PS 48-77
Decadal shifts in the plant community of an East Maui Cloud Forest

Wednesday, August 12, 2015
Exhibit Hall, Baltimore Convention Center
Rachel L. Brunner, Department of Botany, University of Wisconsin, Madison, WI
Sara C. Hotchkiss, Department of Botany, University of Wisconsin, Madison, WI
David A. Rogers, Biology, University of Wisconsin, Parkside, Kenosha, WI
Puanani Anderson-Fung, Botany, University of Hawaii-Manoa
Alvin Y. Yoshinaga, Department of Botany, University of Wisconsin, Madison, WI

Background/Question/Methods: Measured responses of forest ecosystems to global change drivers have been inconsistent, highlighting the need for further research across a wide range of spatial and temporal scales. Over recent decades, Hawai’i has experienced increased warming, drought, and decreased precipitation, trends that are expected to continue with global climate change. To identify temporal dynamics in plant community composition in a montane cloud forest on East Maui, we compared data from 26 vegetation plots that were surveyed six times between 1973 and 2013. Plots are arranged downslope from the ecotone with a subalpine shrubland along two transects, one wet and the other wetter. We compared temporal trends in structure to location along elevation gradients and identified trends in abundance for each taxon. Patterns of change were then compared to hypotheses gained from modern vegetation-climate associations, paleorecords, and shifting biotic interactions.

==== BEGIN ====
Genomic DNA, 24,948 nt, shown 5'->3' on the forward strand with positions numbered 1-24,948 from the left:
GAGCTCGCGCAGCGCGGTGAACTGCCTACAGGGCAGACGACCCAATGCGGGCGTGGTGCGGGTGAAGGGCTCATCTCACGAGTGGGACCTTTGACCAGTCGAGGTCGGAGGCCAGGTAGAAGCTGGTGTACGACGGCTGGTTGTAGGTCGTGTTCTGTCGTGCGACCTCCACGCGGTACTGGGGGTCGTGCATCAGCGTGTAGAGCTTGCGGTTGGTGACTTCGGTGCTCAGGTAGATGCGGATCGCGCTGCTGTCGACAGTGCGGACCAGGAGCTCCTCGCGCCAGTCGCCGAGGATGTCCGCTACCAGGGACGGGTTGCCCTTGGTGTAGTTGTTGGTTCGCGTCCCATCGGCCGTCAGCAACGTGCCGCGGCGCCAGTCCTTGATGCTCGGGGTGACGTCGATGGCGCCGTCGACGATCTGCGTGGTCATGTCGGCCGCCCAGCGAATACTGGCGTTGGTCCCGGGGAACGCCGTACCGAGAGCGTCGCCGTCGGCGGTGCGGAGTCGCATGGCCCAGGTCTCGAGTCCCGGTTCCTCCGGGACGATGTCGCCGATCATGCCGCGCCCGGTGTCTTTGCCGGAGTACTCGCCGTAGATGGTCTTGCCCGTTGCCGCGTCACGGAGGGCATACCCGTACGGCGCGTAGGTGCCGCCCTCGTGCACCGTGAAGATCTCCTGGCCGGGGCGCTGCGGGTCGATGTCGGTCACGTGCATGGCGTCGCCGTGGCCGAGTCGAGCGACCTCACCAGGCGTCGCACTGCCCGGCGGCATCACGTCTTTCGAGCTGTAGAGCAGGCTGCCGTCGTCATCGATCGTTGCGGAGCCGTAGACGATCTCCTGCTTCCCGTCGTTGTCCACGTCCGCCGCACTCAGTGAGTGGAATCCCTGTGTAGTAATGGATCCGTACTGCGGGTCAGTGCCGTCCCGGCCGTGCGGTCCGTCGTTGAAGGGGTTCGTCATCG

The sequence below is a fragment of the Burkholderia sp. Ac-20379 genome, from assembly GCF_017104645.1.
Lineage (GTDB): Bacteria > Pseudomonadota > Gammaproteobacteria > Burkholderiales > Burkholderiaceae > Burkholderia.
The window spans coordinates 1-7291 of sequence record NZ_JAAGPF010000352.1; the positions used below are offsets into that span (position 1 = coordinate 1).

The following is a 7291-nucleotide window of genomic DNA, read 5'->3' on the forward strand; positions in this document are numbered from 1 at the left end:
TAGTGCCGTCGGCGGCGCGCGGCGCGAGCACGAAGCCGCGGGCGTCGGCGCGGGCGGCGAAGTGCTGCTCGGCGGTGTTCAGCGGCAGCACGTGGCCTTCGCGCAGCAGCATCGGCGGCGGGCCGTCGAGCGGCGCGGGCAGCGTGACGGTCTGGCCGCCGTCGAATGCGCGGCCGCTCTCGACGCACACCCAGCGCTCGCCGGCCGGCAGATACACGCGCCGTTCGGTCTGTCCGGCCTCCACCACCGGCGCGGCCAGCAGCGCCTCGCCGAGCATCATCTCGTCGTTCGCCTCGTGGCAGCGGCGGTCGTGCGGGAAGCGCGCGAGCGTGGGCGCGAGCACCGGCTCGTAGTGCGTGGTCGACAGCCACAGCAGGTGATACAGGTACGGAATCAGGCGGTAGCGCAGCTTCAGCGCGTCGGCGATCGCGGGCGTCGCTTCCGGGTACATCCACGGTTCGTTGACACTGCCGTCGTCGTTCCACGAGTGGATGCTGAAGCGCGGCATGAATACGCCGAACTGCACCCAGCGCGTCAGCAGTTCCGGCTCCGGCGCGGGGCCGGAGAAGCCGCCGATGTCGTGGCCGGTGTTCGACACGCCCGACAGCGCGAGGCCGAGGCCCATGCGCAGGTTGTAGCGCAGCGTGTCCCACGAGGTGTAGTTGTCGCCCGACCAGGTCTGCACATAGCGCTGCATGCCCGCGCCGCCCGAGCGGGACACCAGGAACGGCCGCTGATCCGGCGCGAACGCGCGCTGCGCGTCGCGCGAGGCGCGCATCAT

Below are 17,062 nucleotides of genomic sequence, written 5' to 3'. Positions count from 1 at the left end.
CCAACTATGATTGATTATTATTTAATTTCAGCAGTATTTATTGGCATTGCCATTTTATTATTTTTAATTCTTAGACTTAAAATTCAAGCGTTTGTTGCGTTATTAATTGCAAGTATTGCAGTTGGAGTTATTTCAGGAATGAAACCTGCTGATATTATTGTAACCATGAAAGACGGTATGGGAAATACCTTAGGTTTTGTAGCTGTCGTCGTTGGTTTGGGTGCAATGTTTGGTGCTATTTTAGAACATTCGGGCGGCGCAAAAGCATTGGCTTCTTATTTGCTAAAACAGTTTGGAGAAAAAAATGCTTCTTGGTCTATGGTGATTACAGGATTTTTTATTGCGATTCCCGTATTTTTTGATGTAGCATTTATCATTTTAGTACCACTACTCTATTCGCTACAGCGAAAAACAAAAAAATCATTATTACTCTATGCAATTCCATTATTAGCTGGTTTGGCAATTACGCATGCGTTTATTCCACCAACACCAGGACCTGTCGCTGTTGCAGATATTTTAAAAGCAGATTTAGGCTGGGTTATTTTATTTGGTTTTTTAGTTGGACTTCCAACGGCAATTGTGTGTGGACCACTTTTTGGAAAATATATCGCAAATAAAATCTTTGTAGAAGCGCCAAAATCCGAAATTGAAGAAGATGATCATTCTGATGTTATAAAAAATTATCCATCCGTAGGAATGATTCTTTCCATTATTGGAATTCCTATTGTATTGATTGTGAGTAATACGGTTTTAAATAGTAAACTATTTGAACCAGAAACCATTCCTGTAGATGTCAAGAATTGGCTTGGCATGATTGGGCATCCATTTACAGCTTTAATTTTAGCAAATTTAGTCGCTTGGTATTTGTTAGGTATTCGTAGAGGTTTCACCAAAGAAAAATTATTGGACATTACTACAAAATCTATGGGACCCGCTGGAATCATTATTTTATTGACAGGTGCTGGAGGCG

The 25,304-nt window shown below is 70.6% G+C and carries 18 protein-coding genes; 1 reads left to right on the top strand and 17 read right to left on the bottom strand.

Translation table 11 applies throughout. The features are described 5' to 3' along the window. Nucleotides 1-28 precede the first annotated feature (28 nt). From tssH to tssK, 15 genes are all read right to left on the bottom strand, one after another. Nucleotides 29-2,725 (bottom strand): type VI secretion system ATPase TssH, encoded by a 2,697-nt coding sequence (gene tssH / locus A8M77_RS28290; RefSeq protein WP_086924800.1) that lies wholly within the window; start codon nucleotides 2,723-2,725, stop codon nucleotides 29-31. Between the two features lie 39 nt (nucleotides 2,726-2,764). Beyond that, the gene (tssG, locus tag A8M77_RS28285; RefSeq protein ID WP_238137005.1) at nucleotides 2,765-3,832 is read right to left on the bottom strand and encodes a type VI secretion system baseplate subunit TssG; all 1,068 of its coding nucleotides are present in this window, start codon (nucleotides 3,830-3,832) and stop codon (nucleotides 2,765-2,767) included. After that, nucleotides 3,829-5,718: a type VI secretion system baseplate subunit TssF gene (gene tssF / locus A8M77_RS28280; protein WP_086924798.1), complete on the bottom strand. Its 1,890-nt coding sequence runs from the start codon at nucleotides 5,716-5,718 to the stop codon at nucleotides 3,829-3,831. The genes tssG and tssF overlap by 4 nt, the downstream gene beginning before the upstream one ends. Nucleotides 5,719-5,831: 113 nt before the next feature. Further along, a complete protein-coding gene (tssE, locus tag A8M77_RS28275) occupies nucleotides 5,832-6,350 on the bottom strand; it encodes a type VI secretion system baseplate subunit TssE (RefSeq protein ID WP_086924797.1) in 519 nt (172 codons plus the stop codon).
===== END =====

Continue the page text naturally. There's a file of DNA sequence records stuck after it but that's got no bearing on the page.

Results/Conclusions: Steep precipitation and elevation gradients were strongly related to plant community composition in all years surveyed. Exotic plants are still rare in this area, but six individuals were first recorded in plots in 2013. More taxa showing decreasing trends in abundance since 1973 than showed increasing trends. Decreasing taxa included biotically pollinated shrubs and were associated with wetter sites in 1973. Plant community composition and structure have also changed, but changes differed by location. We found a positive relationship between plot elevation and change in tree density on both transects (Spearman rank order correlation, rs= 0.564 and 0.638 for the wet and wetter transects respectively, p < 0.05 for both). Despite decreased moisture availability and predictions of loss, sites near forestline actually gained trees, apparently driven by recruitment of saplings of the monodominant tree Metrosideros polymorpha into the canopy. Conversely, the lowest elevation sites do not appear to have gained trees. Overall, results from this resurvey indicate that climatic context may structure plant community response to anthropogenic drivers, even over short distances in native cloud forest.